Of the little real news coming out of this past weekend's G8 Summit in St. Petersburg, Russia is the Group of 8's endorsement of preparations for possible world oil shock. The leaders agreed they need a plan to coordinate the release of the member countries' emergency oil reserves, including the Strategic Petroleum Reserve in the U.S. Good thing, given they project that demand for oil, natural gas and coal among the member countries would increase by 50 percent above current levels by 2030, according to a report in Monday's editions of The New York Times. It wasn't clear whether that included demand from China and India, since neither of those countries is in the G8. The current members are: U.S., Russia, Japan, Germany, France, Britain, Italy and Canada.

Thursday, July 13, 2006

"BTC" oil pipeline opens bypassing Russia & Middle East

Europe is less dependent on Russian oil starting today, July 13, due to the opening of the second-longest pipeline in the world with a capacity to deliver more than one million barrels of oil per day by 2008. The timing is prescient in light of world oil prices reaching $76 per barrel due to geopolitical tensions in Nigeria and the Middle East.

Drawn from the Central Asian states of Kazakhstan and Azerbaijan, the pipeline represents a huge step toward securing safe access to needed oil reserves and de-coupling the region's dependence on its former Russian master. It also avoids the volatile Middle East, giving world markets an important alternative supply.

Last winter without warning, Russia doubled the prices of energy to both Georgia and the Ukraine after pro-Russian administrations were ousted by mass protests. Russia claimed the price hike simply mirrored market prices, but Washington blasted the move accusing Moscow of strong-armed tactics. Much to Moscow's irritation, US Special Forces have been sent to Georgia to help protect the pipeline as the region is one of most volatile in the world.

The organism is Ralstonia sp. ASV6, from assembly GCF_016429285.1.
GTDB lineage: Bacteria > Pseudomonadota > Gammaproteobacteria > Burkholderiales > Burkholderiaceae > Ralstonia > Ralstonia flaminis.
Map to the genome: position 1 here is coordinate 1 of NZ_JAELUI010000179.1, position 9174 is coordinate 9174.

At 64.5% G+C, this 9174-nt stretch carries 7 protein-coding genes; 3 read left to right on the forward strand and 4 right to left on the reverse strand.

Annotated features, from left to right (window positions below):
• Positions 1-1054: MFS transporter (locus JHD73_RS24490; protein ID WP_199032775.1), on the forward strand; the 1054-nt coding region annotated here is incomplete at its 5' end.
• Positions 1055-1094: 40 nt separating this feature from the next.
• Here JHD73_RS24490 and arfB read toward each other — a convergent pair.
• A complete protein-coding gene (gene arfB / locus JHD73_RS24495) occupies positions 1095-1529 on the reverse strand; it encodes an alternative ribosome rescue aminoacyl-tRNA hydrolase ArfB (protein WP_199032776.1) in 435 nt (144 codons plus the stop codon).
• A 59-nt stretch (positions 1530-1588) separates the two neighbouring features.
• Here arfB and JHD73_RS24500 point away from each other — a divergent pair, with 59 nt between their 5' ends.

Tuesday, July 11, 2006

'W' and Condi 'addicted to oil' video spoof now up

Check out this entertaining video spoof of former rock star Robert Palmer's memorable, early-generation "Addicted to Love" video by the folks behind "Separation of Oil & State," a campaign to get oil money out of politics.

They're demanding that elected officials "stand up for the future of energy" and stop -- you guessed it -- their addiction to oil. It's time, the campaign says, "to fully support hybrid cars, biodiesel, energy efficiency, and wind power, all economically viable technologies."

Thursday, July 06, 2006

Healthy energy 'interdependence'

I join C. Fred Bergsten, an economist and director of the Insitute for Intertional Economics, and others in debunking the myth of U.S. energy independence. For all the reasons readers of this blog are no doubt aware, we cannot meet our energy needs without imports. We even need Spanish-made turbines to meet the demand for wind energy in Pennyslvania!

Reduce imports? You bet. Eliminate them? No way. At least not in the current and next generations, because the price of energy, be it at the gasoline pump, on the NYMEX or at the utility user's meter, matters a lot. The 'independent' view pretents that it does not. Healthy energy INTERdependence is a realistic objective. That is what we should pursue. For more see the Wednesday, July 5 editions of The Wall Street Journal by John Fialka for "Energy Independence: A Dry Hole?"